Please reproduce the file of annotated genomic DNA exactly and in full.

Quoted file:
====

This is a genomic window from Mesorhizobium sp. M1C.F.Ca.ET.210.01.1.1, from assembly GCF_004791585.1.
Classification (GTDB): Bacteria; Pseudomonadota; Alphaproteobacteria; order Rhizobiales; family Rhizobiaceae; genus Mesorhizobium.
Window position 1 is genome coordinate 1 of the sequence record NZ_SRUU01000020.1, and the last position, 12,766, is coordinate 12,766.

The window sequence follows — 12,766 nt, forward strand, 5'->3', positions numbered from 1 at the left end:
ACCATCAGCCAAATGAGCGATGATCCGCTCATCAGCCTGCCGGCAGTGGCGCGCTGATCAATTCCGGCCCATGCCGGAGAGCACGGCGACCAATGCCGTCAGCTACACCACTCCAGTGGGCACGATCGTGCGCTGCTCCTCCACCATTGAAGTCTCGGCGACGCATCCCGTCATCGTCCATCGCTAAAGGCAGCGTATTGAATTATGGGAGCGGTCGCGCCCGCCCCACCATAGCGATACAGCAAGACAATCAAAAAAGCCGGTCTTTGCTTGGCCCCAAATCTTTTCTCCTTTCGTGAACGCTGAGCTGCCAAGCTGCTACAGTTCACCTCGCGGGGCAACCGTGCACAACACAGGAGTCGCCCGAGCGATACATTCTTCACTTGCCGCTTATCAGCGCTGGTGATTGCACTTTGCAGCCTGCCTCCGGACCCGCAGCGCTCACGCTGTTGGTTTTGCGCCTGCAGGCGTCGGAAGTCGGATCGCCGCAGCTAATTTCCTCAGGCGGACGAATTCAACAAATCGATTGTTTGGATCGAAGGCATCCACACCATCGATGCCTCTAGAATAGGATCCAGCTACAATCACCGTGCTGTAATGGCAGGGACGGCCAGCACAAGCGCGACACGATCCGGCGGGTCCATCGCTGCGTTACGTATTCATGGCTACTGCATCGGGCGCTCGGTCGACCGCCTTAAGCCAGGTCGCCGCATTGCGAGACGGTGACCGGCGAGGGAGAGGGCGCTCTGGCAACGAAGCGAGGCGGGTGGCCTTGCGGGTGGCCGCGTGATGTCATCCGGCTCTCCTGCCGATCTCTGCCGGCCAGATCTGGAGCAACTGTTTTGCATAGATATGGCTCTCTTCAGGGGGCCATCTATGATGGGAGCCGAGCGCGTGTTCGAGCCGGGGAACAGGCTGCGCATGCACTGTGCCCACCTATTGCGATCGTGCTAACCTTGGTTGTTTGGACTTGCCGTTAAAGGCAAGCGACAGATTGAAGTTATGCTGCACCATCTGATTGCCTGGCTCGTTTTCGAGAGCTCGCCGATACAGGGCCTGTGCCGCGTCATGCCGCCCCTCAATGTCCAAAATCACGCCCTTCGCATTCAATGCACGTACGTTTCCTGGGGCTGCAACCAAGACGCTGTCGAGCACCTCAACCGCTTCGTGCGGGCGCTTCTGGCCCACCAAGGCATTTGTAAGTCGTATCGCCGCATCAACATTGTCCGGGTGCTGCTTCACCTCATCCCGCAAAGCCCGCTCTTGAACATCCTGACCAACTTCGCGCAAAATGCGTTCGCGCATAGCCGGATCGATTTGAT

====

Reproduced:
This is a genomic window from Mesorhizobium sp. M1C.F.Ca.ET.210.01.1.1, from assembly GCF_004791585.1.
Classification (GTDB): Bacteria; Pseudomonadota; Alphaproteobacteria; order Rhizobiales; family Rhizobiaceae; genus Mesorhizobium.
Window position 1 is genome coordinate 1 of the sequence record NZ_SRUU01000020.1, and the last position, 12,766, is coordinate 12,766.

The window sequence follows — 12,766 nt, forward strand, 5'->3', positions numbered from 1 at the left end:
ACCATCAGCCAAATGAGCGATGATCCGCTCATCAGCCTGCCGGCAGTGGCGCGCTGATCAATTCCGGCCCATGCCGGAGAGCACGGCGACCAATGCCGTCAGCTACACCACTCCAGTGGGCACGATCGTGCGCTGCTCCTCCACCATTGAAGTCTCGGCGACGCATCCCGTCATCGTCCATCGCTAAAGGCAGCGTATTGAATTATGGGAGCGGTCGCGCCCGCCCCACCATAGCGATACAGCAAGACAATCAAAAAAGCCGGTCTTTGCTTGGCCCCAAATCTTTTCTCCTTTCGTGAACGCTGAGCTGCCAAGCTGCTACAGTTCACCTCGCGGGGCAACCGTGCACAACACAGGAGTCGCCCGAGCGATACATTCTTCACTTGCCGCTTATCAGCGCTGGTGATTGCACTTTGCAGCCTGCCTCCGGACCCGCAGCGCTCACGCTGTTGGTTTTGCGCCTGCAGGCGTCGGAAGTCGGATCGCCGCAGCTAATTTCCTCAGGCGGACGAATTCAACAAATCGATTGTTTGGATCGAAGGCATCCACACCATCGATGCCTCTAGAATAGGATCCAGCTACAATCACCGTGCTGTAATGGCAGGGACGGCCAGCACAAGCGCGACACGATCCGGCGGGTCCATCGCTGCGTTACGTATTCATGGCTACTGCATCGGGCGCTCGGTCGACCGCCTTAAGCCAGGTCGCCGCATTGCGAGACGGTGACCGGCGAGGGAGAGGGCGCTCTGGCAACGAAGCGAGGCGGGTGGCCTTGCGGGTGGCCGCGTGATGTCATCCGGCTCTCCTGCCGATCTCTGCCGGCCAGATCTGGAGCAACTGTTTTGCATAGATATGGCTCTCTTCAGGGGGCCATCTATGATGGGAGCCGAGCGCGTGTTCGAGCCGGGGAACAGGCTGCGCATGCACTGTGCCCACCTATTGCGATCGTGCTAACCTTGGTTGTTTGGACTTGCCGTTAAAGGCAAGCGACAGATTGAAGTTATGCTGCACCATCTGATTGCCTGGCTCGTTTTCGAGAGCTCGCCGATACAGGGCCTGTGCCGCGTCATGCCGCCCCTCAATGTCCAAAATCACGCCCTTCGCATTCAATGCACGTACGTTTCCTGGGGCTGCAACCAAGACGCTGTCGAGCACCTCAACCGCTTCGTGCGGGCGCTTCTGGCCCACCAAGGCATTTGTAAGTCGTATCGCCGCATCAACATTGTCCGGGTGCTGCTTCACCTCATCCCGCAAAGCCCGCTCTTGAACATCCTGACCAACTTCGCGCAAAATGCGTTCGCGCATAGCCGGATCGATTTGAT